Personally, I don’t care if everyone licensing software takes their ball and goes home, because I primarily use free software that doesn’t attempt to limit my personal use of it, but I certainly recognize that this is not true or feasible for everyone.

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            The first sale doctrine doesn’t apply to lots of things, like car leases. It’s my car, except it isn’t. I can drive it how I want, except I can’t. Extending this concept to software doesn’t seem far fetched.

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              Extending this concept to software doesn’t seem far fetched.

              Unless one happens to disagree with the notion that software is even property in the first place. Although one might consider this far-fetched given current legal norms. (I’m not one of them and I would absolutely reject your analogy on those grounds.)

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          Would you be happy if, when you bought and owned a piece of software, you were not at all entitled to ongoing updates and support? That they’d be completely unbunded and available separately? Just as you own the thing and can do what you like with it, the company does not have an automatic obligation to you once the sale is complete (modulo the “product was criminally negligent” kind of thing inherent in all sales). Elsewhere in the thread @mjn made the comparison to books and I considered the case that a second printing of a book (let alone a second editon) is an independent purchase, regardless of how many typos get fixed from the first printing you bought.

          The obvious problem with this is it gives the companies perverse incentives to low quality software and documentation to ensure future sales of new editions and support. And I guess that’s why I lean towards software by subscription (after my preferred alternative of FOSS): it aligns incentives for providers and customers. Software is only rarely “done” and even if a physical artifact can be shipped and sold discretely, the ongoing improvement is vital.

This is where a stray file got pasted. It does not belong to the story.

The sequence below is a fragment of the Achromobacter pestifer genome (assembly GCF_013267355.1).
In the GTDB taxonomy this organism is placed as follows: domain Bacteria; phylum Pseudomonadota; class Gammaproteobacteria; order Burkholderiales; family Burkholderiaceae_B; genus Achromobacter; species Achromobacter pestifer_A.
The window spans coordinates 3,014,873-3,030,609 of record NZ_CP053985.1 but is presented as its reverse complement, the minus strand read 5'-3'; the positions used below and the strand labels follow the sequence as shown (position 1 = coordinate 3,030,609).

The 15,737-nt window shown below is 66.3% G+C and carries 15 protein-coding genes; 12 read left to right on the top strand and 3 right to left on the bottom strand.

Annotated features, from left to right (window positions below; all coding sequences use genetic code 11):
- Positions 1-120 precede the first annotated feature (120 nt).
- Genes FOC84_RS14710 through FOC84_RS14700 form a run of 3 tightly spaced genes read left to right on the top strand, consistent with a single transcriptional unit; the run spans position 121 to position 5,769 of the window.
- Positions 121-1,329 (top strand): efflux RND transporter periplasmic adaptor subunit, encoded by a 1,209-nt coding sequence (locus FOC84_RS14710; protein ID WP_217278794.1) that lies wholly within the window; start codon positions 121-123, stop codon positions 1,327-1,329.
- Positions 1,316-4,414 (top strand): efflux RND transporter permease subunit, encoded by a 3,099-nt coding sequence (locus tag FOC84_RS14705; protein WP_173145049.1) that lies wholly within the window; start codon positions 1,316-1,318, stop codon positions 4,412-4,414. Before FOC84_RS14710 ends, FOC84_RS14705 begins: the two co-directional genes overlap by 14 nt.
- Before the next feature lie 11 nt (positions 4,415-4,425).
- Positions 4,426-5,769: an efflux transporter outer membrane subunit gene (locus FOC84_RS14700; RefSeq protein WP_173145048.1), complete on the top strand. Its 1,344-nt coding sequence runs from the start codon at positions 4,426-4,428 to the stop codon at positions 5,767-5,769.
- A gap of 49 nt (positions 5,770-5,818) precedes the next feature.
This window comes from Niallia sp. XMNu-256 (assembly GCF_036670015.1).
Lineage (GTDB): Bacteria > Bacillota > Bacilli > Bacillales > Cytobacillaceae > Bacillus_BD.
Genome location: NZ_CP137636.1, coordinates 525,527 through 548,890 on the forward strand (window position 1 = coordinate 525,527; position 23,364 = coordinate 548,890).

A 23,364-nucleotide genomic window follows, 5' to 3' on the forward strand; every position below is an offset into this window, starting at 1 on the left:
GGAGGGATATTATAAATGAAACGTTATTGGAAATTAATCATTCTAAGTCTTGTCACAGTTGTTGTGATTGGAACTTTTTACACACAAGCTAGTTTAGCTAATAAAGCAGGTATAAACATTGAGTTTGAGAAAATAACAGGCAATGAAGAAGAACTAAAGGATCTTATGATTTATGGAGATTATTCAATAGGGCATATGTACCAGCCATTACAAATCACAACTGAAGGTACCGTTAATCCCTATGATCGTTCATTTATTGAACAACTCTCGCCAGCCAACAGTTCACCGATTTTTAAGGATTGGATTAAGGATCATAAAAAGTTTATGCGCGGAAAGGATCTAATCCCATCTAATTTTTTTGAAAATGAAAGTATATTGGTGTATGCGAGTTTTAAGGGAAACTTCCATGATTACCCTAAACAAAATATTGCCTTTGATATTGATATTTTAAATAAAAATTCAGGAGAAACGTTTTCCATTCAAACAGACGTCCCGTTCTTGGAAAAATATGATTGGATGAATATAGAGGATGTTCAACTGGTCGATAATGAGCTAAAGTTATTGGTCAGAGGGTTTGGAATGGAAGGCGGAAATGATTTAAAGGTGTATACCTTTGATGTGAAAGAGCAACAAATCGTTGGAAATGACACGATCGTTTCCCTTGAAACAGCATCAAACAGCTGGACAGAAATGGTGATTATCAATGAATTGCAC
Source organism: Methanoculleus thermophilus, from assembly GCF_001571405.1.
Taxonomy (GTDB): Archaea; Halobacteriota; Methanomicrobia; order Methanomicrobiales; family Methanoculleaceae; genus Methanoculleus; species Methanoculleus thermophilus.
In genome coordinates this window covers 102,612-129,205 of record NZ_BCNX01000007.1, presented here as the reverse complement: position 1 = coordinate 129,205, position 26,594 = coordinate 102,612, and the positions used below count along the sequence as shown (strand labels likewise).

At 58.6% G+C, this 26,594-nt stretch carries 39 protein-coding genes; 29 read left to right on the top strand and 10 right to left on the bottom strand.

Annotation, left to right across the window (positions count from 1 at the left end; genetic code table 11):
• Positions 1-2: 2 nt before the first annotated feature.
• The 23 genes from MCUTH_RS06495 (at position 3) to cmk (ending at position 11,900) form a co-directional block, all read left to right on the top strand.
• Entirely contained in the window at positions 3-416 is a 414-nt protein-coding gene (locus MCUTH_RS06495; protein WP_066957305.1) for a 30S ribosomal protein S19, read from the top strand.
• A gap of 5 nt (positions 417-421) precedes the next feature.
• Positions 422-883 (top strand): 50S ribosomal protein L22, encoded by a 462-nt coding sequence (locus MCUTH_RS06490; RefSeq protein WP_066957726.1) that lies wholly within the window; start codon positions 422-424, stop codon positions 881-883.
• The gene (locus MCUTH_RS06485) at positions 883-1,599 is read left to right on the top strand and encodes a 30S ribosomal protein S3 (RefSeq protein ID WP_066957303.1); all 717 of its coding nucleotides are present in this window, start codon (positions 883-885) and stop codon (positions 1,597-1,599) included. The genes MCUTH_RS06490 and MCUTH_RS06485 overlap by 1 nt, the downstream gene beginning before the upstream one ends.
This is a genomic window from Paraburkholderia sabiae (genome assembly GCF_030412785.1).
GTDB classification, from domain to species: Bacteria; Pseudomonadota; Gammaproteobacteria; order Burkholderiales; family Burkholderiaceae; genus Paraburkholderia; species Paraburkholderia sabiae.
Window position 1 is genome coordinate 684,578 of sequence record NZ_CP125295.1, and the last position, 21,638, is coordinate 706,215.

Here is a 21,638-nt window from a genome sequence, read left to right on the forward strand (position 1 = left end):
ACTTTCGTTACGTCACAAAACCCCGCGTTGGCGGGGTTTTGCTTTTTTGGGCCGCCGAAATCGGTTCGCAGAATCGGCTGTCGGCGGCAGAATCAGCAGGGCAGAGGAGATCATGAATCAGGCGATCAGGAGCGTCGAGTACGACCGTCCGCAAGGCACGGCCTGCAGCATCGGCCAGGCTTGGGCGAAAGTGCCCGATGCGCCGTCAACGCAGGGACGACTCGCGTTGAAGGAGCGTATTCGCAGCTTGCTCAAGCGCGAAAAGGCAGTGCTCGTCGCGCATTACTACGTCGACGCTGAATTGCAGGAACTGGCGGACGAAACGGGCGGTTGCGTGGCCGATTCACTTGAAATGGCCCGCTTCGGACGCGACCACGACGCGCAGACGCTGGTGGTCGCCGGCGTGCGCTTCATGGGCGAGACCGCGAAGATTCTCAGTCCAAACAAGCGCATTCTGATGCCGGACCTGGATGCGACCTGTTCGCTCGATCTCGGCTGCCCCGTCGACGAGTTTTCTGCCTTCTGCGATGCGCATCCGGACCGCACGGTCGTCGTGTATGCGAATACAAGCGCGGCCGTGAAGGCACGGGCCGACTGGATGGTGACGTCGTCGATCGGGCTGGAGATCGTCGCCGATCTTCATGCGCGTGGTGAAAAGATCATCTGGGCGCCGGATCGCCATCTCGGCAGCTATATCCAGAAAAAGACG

Maybe there’d be better conditions for one-and-done sales if the law changed to make “no warranty, express or implied” and “no fitness for a particular purpose” clauses unenforceable, so customers could and did start winning judgements for defective software, would companies get a lot more serious about reliability and quality. (I think is inevitable in software, but it’s probably 20-30 years out after software gets closer automating the drudgery office workers engage in.)

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          Nice rant there (I hit a lot of the same points in a comment a few minutes ago), but it keeps talking about the topic as a personal thing rather than a systemic thing. The subject of almost every sentence is “I” or a criticizing programmer.

          Yes, I know, we’d all like the JetBrains office to never fall down, but it’s their choice to insist on spending money to put up support columns. I choose to use support columns in their house, but not every programmer is or needs to be concerned with gravity.“ etc etc

          It’s the late capitalism thing where everything an institution does should only be responded to with petty personal responses instead of digging into systems and redesigning them (a thing programmers have some training at). Eg. if offices are noisy and loud and interrupt you all the time, the first response is always “buy headphones” not “let’s put up some walls in the office” or “let’s institute some social norms like library quiet rules”. I’m not so tinfoil-hatty that I think there’s a dimly lit room of cigar-chompers who planned this (and it’s actually more ominious that, eg. “when you’re young”) but… this is a thing late capitalism has trained into us.